DOMESTIC VIOLENCE CIVIL AND CRIMINAL CASES
Civil vs. Criminal—What’s the Difference?
The State of New Hampshire has several laws to help prevent domestic violence and hold
perpetrators accountable for their actions. The laws fall into two categories, civil and criminal.
Domestic violence protective order cases are civil court actions when a “plaintiff” asks for
protection from the “defendant.” A criminal court action is brought by “the state” (police
department, county attorney, Attorney General’s Office) against someone who is believed to have
committed a crime. Technically, a crime is committed against the state, rather than against an
individual. Civil and criminal actions may be filed out of the same incident and do not need to be
Domestic Violence Protective Orders (Civil)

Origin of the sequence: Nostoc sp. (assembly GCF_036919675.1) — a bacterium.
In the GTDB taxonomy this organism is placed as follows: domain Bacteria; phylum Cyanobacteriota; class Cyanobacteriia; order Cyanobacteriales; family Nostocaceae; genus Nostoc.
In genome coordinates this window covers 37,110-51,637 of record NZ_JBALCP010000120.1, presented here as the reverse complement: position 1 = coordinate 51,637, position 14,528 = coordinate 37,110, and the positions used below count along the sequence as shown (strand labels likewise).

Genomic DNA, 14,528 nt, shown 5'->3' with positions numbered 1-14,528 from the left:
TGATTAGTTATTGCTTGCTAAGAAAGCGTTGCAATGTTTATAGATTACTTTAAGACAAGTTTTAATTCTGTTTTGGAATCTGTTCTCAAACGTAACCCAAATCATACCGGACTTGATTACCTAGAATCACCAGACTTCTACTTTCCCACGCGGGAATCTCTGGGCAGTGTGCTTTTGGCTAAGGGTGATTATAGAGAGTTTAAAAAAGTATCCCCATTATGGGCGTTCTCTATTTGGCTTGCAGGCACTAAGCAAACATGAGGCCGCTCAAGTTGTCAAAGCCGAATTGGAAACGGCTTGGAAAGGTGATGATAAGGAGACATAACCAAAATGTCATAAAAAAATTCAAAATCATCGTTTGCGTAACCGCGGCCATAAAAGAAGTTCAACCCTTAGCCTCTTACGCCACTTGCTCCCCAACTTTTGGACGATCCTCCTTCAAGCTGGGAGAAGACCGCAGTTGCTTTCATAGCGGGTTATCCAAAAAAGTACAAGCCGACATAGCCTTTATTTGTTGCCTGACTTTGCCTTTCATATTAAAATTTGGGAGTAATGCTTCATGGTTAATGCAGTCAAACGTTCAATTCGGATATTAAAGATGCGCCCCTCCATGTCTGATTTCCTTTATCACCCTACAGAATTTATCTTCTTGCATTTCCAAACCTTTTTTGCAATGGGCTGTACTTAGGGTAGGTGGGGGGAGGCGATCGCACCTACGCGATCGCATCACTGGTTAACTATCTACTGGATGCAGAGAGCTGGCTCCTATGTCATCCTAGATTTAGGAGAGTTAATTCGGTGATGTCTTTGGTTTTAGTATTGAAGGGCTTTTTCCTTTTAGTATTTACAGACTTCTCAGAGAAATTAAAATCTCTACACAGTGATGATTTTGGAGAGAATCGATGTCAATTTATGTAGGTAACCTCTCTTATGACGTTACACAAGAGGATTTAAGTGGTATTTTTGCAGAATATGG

Protective orders are designed to help victims who are in present and immediate danger of abuse
from a spouse, former spouse, dating partner, ex-dating partner, or a family or household member.
They offer some of the following protections:
Stop the defendant from contacting and abusing the plaintiff and family members.
Keep the defendant away from where the plaintiff lives or works.
Stop the defendant from taking or destroying any property the plaintiff owns or jointly
owns with the defendant.
Stop the defendant from having or buying guns or other weapons.
Give the plaintiff temporary custody of the children.
Bail Orders (Criminal)
If the state charges someone with a domestic violence-related crime, bail will be imposed. The court
puts bail orders in place as a way to make sure someone who has been arrested will appear in court
to answer to the charges brought by the state and to protect public safety. Bail orders also put
conditions on an alleged abuser’s behavior during the time the case is waiting to be heard in court.
Bail conditions may include the following:
Stop the defendant from having contact